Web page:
Warranties worth their salt aren't free folks.
Very awesome walk through this will help me in the future!
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  #25  
Old 07-02-2014, 12:25 AM
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Snyder's Lawn Inc Snyder's Lawn Inc is offline
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Join Date: Feb 2011
Location: Kirksville Mo
Posts: 3,715
Quote:
Originally Posted by Glenn Lawn Care View Post
I don't warranty sod, seed, trees, shrubs, plants that are not properly cared for. In fact I don't think anyone does.
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I give a 1 year warranty on everything I install on landscape Hardscape its 5 year

Most smart people will see the warranty and go with that company and if they don't They are dumb or they are a cheap O
Last install I did in there agreement I had warranty everything for 17 months and they paid for that warranty everything was mark up 1.5 x more then normal rate It was landscape and hardscape on top of that was Lawn care and Snow service For 17 months

I know guys does same thing you say 70% of time I'm the one going fix there crap
But I make good money fixing stuff
Last Lawn I fix The company did last fall they gave a 30 warranty but like that was going do anything was in last part of October growing season was over I lost this bid last fall But 2 weeks ago I did it for 1/2 more money
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  #26  
Old 07-02-2014, 07:33 AM
recycledsole recycledsole is offline
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Join Date: Aug 2012
Location: MD
Posts: 1,918
Quote:
Originally Posted by 93Chevy View Post
One year is typically the standard. You should have a clause where plant replacement will not be honored due to improper care (i.e. under-watering), weather conditions, (i.e. flood or drought), or any other damages outside of your control (i.e. customer's grandkids running plants over with a Barbie Jeep).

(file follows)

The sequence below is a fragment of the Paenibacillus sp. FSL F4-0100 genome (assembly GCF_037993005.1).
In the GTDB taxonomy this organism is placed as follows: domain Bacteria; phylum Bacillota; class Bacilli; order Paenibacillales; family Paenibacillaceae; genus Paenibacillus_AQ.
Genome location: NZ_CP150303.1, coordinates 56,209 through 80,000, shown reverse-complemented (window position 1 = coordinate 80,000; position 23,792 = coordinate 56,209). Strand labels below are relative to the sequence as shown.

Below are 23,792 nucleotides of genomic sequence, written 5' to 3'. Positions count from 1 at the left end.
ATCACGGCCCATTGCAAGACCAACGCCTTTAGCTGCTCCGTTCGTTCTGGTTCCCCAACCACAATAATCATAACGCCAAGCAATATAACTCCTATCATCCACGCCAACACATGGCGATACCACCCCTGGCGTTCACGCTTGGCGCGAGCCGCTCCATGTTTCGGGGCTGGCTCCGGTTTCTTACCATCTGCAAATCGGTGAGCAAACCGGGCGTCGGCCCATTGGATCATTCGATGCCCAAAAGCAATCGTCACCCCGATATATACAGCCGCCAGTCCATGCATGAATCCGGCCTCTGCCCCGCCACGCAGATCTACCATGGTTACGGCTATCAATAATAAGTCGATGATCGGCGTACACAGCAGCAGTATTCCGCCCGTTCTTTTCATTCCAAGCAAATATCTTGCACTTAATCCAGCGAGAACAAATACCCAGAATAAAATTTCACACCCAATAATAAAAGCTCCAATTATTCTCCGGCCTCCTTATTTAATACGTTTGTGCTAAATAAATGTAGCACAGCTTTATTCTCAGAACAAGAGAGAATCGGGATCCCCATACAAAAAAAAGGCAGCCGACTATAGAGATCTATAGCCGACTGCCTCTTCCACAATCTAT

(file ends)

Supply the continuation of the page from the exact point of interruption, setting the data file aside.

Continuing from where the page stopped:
Also make sure that the nursery you purchase from has a 1 year replacement as well. If the cause of death is ruled to be outside of your or the customer's control, then you get a free plant and the customer gets a free plant. Less out of you pocket.
When you see a dead brown plant, how can you tell the cause of death? Wether its dog pee, high heat, underwatering? How does a dead plant look that was cared for correctly?

By default I don't offer a warranty. The wholesale nursery does not for me either. If they want a warranty I add 30% to the installed price and ask them to have a watering system with timer.
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Last edited by recycledsole; 07-02-2014 at 07:37 AM.
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  #27  
Old 07-02-2014, 02:53 PM
PLLandscape PLLandscape is online now
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Join Date: Aug 2013
Location: Western New York
Posts: 366
Quote:
Originally Posted by TPendagast View Post
Warranties worth their salt aren't free folks.
This and discounts......
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  #28  
Old 07-02-2014, 03:35 PM
rlitman rlitman is offline